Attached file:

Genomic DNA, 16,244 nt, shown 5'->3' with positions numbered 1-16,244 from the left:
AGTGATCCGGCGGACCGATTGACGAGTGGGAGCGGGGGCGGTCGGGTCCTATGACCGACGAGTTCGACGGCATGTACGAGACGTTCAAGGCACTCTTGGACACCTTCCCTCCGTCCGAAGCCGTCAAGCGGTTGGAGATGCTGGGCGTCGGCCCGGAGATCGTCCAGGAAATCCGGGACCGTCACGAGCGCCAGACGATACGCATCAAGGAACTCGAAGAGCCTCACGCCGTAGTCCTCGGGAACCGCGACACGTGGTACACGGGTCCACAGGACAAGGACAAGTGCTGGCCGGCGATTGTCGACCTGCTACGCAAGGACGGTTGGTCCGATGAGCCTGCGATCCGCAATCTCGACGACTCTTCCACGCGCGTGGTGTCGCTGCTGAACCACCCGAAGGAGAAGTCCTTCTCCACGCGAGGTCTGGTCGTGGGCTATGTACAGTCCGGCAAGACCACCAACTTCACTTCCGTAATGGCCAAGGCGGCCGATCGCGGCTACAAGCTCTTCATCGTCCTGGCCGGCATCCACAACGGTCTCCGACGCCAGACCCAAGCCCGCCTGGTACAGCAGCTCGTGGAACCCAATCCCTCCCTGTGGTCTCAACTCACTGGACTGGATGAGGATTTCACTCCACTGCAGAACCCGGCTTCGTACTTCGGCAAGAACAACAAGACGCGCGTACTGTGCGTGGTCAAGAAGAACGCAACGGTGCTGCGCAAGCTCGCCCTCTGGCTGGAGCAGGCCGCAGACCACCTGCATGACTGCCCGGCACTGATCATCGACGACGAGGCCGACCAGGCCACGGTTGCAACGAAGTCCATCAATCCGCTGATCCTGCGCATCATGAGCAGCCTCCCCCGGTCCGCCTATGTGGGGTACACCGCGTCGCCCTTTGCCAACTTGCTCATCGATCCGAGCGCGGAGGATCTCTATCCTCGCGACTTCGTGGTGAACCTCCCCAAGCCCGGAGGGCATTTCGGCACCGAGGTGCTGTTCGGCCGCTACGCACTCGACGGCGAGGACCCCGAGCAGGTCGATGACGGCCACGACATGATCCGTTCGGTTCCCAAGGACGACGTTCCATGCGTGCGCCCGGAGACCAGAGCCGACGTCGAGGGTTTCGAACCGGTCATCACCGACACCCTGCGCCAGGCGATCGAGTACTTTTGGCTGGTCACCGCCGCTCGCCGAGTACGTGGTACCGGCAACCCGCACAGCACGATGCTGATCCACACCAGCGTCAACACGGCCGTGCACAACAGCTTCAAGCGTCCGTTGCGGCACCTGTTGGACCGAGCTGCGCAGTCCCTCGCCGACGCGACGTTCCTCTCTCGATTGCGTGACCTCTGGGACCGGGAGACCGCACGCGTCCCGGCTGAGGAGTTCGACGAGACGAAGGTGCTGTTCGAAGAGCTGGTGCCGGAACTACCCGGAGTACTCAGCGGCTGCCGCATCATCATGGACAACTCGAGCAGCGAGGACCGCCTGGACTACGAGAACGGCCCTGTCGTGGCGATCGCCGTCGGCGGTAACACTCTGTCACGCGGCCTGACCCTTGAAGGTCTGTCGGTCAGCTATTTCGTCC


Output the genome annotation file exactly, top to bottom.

Genomic DNA, 16,244 nt, shown 5'->3' with positions numbered 1-16,244 from the left:
AGTGATCCGGCGGACCGATTGACGAGTGGGAGCGGGGGCGGTCGGGTCCTATGACCGACGAGTTCGACGGCATGTACGAGACGTTCAAGGCACTCTTGGACACCTTCCCTCCGTCCGAAGCCGTCAAGCGGTTGGAGATGCTGGGCGTCGGCCCGGAGATCGTCCAGGAAATCCGGGACCGTCACGAGCGCCAGACGATACGCATCAAGGAACTCGAAGAGCCTCACGCCGTAGTCCTCGGGAACCGCGACACGTGGTACACGGGTCCACAGGACAAGGACAAGTGCTGGCCGGCGATTGTCGACCTGCTACGCAAGGACGGTTGGTCCGATGAGCCTGCGATCCGCAATCTCGACGACTCTTCCACGCGCGTGGTGTCGCTGCTGAACCACCCGAAGGAGAAGTCCTTCTCCACGCGAGGTCTGGTCGTGGGCTATGTACAGTCCGGCAAGACCACCAACTTCACTTCCGTAATGGCCAAGGCGGCCGATCGCGGCTACAAGCTCTTCATCGTCCTGGCCGGCATCCACAACGGTCTCCGACGCCAGACCCAAGCCCGCCTGGTACAGCAGCTCGTGGAACCCAATCCCTCCCTGTGGTCTCAACTCACTGGACTGGATGAGGATTTCACTCCACTGCAGAACCCGGCTTCGTACTTCGGCAAGAACAACAAGACGCGCGTACTGTGCGTGGTCAAGAAGAACGCAACGGTGCTGCGCAAGCTCGCCCTCTGGCTGGAGCAGGCCGCAGACCACCTGCATGACTGCCCGGCACTGATCATCGACGACGAGGCCGACCAGGCCACGGTTGCAACGAAGTCCATCAATCCGCTGATCCTGCGCATCATGAGCAGCCTCCCCCGGTCCGCCTATGTGGGGTACACCGCGTCGCCCTTTGCCAACTTGCTCATCGATCCGAGCGCGGAGGATCTCTATCCTCGCGACTTCGTGGTGAACCTCCCCAAGCCCGGAGGGCATTTCGGCACCGAGGTGCTGTTCGGCCGCTACGCACTCGACGGCGAGGACCCCGAGCAGGTCGATGACGGCCACGACATGATCCGTTCGGTTCCCAAGGACGACGTTCCATGCGTGCGCCCGGAGACCAGAGCCGACGTCGAGGGTTTCGAACCGGTCATCACCGACACCCTGCGCCAGGCGATCGAGTACTTTTGGCTGGTCACCGCCGCTCGCCGAGTACGTGGTACCGGCAACCCGCACAGCACGATGCTGATCCACACCAGCGTCAACACGGCCGTGCACAACAGCTTCAAGCGTCCGTTGCGGCACCTGTTGGACCGAGCTGCGCAGTCCCTCGCCGACGCGACGTTCCTCTCTCGATTGCGTGACCTCTGGGACCGGGAGACCGCACGCGTCCCGGCTGAGGAGTTCGACGAGACGAAGGTGCTGTTCGAAGAGCTGGTGCCGGAACTACCCGGAGTACTCAGCGGCTGCCGCATCATCATGGACAACTCGAGCAGCGAGGACCGCCTGGACTACGAGAACGGCCCTGTCGTGGCGATCGCCGTCGGCGGTAACACTCTGTCACGCGGCCTGACCCTTGAAGGTCTGTCGGTCAGCTATTTCGTCC